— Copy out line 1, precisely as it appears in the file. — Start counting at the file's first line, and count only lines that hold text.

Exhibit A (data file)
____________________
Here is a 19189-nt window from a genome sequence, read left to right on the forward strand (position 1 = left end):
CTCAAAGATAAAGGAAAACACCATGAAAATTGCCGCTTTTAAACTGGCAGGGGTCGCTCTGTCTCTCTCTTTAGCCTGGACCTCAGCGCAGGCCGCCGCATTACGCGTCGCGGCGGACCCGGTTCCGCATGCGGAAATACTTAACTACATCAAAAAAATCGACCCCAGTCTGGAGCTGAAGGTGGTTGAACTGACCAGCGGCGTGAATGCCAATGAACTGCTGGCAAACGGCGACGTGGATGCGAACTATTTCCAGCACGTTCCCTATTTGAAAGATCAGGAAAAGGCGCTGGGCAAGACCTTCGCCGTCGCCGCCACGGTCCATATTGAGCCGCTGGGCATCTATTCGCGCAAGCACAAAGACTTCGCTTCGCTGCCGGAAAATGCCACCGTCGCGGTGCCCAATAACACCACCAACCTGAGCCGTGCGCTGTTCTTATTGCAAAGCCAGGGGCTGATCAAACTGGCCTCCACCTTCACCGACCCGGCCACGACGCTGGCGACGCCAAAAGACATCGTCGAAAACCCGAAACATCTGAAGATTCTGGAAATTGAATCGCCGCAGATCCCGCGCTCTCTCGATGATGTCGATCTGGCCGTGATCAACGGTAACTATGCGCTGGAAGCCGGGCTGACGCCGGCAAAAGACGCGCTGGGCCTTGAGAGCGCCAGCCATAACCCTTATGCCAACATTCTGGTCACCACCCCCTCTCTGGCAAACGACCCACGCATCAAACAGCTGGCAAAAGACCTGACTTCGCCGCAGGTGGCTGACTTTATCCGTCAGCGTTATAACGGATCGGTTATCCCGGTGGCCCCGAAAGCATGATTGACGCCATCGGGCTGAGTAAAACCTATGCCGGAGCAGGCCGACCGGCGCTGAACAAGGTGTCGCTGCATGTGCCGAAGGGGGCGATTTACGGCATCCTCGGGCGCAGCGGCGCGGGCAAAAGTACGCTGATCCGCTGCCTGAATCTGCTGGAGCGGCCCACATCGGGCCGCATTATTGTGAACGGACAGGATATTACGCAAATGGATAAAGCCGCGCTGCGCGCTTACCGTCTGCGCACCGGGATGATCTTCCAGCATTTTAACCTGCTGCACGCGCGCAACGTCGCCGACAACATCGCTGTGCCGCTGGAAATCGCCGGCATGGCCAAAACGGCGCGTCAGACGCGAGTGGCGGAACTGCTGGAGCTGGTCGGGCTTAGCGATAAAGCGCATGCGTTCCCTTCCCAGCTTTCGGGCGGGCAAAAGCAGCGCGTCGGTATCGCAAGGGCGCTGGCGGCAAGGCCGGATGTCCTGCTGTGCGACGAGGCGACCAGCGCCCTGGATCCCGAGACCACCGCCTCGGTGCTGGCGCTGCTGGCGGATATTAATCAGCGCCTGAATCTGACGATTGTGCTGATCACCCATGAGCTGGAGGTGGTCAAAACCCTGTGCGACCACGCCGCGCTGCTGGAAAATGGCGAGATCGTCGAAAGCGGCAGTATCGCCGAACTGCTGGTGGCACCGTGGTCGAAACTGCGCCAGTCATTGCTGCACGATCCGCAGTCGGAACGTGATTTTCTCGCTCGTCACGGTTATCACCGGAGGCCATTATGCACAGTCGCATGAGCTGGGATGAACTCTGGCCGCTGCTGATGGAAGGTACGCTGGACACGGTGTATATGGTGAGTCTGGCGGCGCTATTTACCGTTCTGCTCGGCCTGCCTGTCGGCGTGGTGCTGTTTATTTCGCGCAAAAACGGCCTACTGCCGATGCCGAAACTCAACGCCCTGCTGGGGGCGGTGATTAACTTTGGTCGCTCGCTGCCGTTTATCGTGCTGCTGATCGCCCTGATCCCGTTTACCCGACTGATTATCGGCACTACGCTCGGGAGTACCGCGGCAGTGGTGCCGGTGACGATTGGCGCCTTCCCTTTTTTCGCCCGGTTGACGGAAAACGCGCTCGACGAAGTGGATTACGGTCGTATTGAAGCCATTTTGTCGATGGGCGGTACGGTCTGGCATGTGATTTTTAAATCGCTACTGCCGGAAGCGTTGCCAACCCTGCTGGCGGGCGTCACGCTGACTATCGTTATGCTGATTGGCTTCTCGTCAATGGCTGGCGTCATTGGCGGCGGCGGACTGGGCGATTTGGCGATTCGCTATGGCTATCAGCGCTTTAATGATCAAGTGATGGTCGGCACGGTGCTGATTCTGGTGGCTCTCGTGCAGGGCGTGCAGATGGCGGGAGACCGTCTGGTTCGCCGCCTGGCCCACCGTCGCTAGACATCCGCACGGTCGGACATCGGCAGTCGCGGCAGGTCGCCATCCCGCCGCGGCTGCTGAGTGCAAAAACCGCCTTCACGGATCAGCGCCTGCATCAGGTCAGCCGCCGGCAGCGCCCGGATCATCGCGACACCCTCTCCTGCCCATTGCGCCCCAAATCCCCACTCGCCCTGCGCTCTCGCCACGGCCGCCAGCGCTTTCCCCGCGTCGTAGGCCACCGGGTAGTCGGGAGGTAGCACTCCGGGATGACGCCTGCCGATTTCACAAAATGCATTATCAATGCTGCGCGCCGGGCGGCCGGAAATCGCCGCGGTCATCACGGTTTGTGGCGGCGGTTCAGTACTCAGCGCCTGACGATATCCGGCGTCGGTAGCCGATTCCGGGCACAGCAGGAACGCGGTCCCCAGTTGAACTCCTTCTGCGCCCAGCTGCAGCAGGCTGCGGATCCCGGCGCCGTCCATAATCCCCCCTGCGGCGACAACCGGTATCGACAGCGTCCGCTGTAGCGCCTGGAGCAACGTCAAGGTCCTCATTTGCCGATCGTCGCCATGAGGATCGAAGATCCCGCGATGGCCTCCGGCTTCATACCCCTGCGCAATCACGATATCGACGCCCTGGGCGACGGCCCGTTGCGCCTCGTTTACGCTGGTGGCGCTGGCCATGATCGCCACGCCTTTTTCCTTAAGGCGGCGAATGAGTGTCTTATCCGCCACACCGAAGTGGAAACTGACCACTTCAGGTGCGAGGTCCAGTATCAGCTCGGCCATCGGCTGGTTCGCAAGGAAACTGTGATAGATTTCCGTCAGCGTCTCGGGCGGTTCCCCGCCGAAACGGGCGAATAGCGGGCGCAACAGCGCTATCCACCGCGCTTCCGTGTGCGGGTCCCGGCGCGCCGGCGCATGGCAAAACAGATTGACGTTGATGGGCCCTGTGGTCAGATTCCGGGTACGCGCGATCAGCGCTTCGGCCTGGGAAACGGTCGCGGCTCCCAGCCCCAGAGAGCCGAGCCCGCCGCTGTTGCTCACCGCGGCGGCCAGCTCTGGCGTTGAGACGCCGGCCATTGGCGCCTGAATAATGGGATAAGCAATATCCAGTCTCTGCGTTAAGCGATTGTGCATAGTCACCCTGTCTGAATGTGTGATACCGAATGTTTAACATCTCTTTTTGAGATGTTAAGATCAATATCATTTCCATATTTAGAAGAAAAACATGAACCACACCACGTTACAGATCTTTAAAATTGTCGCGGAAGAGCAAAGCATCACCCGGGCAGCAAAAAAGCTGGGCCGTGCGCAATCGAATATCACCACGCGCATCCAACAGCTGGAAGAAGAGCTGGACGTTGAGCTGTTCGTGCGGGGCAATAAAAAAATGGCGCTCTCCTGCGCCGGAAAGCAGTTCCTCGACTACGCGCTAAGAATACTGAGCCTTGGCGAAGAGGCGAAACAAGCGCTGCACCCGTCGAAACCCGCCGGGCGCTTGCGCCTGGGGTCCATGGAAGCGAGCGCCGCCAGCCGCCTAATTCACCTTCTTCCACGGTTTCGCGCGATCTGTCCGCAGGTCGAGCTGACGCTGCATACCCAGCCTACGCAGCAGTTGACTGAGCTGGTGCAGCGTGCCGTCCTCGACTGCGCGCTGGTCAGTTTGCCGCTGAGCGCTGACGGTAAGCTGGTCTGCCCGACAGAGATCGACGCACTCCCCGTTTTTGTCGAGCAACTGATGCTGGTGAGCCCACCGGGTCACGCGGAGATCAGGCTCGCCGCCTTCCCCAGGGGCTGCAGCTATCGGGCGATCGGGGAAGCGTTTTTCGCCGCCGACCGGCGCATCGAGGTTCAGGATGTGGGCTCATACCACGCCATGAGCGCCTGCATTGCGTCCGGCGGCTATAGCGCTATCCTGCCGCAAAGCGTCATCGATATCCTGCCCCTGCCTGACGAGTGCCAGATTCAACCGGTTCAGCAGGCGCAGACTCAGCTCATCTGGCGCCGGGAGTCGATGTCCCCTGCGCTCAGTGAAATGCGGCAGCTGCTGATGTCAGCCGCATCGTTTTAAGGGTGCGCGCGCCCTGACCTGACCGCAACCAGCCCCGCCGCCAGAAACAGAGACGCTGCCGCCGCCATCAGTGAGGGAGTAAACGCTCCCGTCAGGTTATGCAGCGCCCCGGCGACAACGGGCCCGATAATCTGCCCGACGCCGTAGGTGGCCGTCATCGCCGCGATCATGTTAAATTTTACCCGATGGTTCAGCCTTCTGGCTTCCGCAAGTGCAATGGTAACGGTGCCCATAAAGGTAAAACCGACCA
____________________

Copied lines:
Here is a 19189-nt window from a genome sequence, read left to right on the forward strand (position 1 = left end):